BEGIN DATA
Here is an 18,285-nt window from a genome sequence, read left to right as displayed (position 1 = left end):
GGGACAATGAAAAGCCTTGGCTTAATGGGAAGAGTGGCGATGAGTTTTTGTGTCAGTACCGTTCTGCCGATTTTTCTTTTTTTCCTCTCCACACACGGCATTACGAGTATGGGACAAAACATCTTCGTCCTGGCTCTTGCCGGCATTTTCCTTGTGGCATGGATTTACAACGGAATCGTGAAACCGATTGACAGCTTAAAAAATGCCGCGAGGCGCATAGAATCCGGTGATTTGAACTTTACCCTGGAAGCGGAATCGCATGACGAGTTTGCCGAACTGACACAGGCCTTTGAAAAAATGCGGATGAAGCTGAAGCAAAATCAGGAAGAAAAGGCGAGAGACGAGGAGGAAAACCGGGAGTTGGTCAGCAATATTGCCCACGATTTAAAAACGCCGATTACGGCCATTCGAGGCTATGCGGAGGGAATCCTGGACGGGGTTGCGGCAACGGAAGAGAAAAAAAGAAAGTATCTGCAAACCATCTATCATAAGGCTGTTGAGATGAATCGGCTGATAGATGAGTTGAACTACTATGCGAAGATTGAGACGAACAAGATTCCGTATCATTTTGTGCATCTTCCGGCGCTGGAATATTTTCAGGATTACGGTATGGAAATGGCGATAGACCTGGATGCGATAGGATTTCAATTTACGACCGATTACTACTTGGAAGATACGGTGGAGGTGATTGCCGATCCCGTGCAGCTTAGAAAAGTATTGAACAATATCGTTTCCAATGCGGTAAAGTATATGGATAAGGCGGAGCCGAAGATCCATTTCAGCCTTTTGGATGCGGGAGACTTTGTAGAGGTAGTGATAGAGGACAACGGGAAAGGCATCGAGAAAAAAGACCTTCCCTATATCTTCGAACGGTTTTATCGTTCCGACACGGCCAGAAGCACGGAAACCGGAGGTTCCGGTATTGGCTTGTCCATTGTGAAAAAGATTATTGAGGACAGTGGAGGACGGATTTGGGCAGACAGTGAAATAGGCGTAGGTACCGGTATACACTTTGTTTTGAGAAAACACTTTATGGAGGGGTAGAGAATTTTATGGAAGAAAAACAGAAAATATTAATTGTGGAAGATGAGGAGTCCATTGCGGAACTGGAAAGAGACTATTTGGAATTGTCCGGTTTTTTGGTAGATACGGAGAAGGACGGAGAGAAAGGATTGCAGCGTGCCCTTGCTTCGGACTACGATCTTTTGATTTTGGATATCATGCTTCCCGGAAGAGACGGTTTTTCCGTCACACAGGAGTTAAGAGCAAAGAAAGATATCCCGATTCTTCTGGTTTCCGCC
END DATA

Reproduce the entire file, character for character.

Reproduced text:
Here is an 18,285-nt window from a genome sequence, read left to right as displayed (position 1 = left end):
GGGACAATGAAAAGCCTTGGCTTAATGGGAAGAGTGGCGATGAGTTTTTGTGTCAGTACCGTTCTGCCGATTTTTCTTTTTTTCCTCTCCACACACGGCATTACGAGTATGGGACAAAACATCTTCGTCCTGGCTCTTGCCGGCATTTTCCTTGTGGCATGGATTTACAACGGAATCGTGAAACCGATTGACAGCTTAAAAAATGCCGCGAGGCGCATAGAATCCGGTGATTTGAACTTTACCCTGGAAGCGGAATCGCATGACGAGTTTGCCGAACTGACACAGGCCTTTGAAAAAATGCGGATGAAGCTGAAGCAAAATCAGGAAGAAAAGGCGAGAGACGAGGAGGAAAACCGGGAGTTGGTCAGCAATATTGCCCACGATTTAAAAACGCCGATTACGGCCATTCGAGGCTATGCGGAGGGAATCCTGGACGGGGTTGCGGCAACGGAAGAGAAAAAAAGAAAGTATCTGCAAACCATCTATCATAAGGCTGTTGAGATGAATCGGCTGATAGATGAGTTGAACTACTATGCGAAGATTGAGACGAACAAGATTCCGTATCATTTTGTGCATCTTCCGGCGCTGGAATATTTTCAGGATTACGGTATGGAAATGGCGATAGACCTGGATGCGATAGGATTTCAATTTACGACCGATTACTACTTGGAAGATACGGTGGAGGTGATTGCCGATCCCGTGCAGCTTAGAAAAGTATTGAACAATATCGTTTCCAATGCGGTAAAGTATATGGATAAGGCGGAGCCGAAGATCCATTTCAGCCTTTTGGATGCGGGAGACTTTGTAGAGGTAGTGATAGAGGACAACGGGAAAGGCATCGAGAAAAAAGACCTTCCCTATATCTTCGAACGGTTTTATCGTTCCGACACGGCCAGAAGCACGGAAACCGGAGGTTCCGGTATTGGCTTGTCCATTGTGAAAAAGATTATTGAGGACAGTGGAGGACGGATTTGGGCAGACAGTGAAATAGGCGTAGGTACCGGTATACACTTTGTTTTGAGAAAACACTTTATGGAGGGGTAGAGAATTTTATGGAAGAAAAACAGAAAATATTAATTGTGGAAGATGAGGAGTCCATTGCGGAACTGGAAAGAGACTATTTGGAATTGTCCGGTTTTTTGGTAGATACGGAGAAGGACGGAGAGAAAGGATTGCAGCGTGCCCTTGCTTCGGACTACGATCTTTTGATTTTGGATATCATGCTTCCCGGAAGAGACGGTTTTTCCGTCACACAGGAGTTAAGAGCAAAGAAAGATATCCCGATTCTTCTGGTTTCCGCC